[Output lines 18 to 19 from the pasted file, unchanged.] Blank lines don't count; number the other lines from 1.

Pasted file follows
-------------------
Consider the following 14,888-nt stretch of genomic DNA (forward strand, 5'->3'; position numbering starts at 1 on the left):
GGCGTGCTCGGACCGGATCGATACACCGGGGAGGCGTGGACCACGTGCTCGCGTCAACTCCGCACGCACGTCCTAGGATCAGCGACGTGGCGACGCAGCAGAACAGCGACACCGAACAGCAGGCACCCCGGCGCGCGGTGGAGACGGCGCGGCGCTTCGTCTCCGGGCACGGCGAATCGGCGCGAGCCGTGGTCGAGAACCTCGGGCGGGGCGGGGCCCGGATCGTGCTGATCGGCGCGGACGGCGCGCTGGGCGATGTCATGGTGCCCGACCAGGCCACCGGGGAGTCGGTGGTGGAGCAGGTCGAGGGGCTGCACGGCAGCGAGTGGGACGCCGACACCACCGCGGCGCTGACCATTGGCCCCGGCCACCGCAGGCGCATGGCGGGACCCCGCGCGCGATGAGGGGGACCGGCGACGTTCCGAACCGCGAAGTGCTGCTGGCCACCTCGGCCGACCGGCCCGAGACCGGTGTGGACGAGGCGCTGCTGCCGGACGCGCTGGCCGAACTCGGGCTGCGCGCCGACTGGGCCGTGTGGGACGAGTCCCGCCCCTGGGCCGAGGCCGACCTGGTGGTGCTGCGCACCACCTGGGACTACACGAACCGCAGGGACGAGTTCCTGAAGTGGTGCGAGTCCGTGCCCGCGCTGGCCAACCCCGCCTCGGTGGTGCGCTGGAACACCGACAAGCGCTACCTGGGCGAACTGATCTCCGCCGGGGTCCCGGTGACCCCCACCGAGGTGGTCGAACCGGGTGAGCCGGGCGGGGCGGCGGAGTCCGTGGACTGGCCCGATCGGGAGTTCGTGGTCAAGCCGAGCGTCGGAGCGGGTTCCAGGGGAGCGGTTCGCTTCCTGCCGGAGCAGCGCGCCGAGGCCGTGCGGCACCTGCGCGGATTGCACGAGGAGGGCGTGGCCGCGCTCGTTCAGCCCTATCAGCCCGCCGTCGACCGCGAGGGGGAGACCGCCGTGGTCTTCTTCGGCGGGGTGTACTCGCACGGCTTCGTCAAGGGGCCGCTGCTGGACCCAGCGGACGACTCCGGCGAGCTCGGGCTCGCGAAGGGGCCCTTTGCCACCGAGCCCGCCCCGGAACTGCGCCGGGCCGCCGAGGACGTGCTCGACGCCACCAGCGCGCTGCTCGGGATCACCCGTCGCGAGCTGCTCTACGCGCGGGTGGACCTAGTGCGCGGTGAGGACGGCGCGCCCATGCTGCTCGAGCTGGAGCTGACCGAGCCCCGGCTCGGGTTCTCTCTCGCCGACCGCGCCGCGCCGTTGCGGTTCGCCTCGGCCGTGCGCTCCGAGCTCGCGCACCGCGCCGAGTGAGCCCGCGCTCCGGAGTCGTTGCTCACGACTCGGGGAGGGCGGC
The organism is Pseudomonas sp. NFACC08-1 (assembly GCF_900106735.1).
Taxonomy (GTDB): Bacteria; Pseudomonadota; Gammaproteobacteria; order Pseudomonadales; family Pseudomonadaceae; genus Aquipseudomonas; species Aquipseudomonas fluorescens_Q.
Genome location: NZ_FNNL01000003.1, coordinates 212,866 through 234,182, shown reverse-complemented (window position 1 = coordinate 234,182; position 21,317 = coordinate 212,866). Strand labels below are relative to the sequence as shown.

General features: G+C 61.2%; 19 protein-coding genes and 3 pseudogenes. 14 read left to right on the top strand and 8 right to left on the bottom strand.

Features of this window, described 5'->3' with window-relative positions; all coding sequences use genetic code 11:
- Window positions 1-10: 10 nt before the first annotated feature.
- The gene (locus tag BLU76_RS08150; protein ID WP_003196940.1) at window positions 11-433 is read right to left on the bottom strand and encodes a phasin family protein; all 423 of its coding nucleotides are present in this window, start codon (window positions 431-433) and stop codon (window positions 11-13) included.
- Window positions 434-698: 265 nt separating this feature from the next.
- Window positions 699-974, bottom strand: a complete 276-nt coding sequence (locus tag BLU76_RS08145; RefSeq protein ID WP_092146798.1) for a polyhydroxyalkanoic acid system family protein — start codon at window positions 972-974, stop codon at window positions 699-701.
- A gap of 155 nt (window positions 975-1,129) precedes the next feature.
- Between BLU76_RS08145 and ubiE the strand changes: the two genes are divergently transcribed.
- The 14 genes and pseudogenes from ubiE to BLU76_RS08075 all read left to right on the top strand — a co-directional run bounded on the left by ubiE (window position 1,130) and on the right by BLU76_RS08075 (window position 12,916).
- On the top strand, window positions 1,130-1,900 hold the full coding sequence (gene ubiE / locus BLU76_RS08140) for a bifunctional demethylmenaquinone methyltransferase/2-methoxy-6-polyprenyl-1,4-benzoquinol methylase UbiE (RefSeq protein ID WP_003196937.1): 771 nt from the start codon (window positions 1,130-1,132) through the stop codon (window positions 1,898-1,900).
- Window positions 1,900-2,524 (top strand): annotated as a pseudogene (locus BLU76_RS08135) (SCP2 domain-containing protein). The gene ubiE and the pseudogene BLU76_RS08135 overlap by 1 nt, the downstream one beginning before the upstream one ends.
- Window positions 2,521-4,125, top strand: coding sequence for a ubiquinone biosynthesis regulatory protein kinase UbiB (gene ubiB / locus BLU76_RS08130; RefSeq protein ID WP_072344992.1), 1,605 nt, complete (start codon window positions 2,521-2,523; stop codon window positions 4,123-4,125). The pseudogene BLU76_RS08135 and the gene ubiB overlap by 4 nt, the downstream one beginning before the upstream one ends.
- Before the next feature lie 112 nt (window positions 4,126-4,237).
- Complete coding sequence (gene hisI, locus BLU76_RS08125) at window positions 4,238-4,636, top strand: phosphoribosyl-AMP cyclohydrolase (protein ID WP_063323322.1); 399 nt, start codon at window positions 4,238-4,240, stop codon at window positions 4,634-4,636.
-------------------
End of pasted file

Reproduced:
- Before the next feature lie 112 nt (window positions 4,126-4,237).
- Complete coding sequence (gene hisI, locus BLU76_RS08125) at window positions 4,238-4,636, top strand: phosphoribosyl-AMP cyclohydrolase (protein ID WP_063323322.1); 399 nt, start codon at window positions 4,238-4,240, stop codon at window positions 4,634-4,636.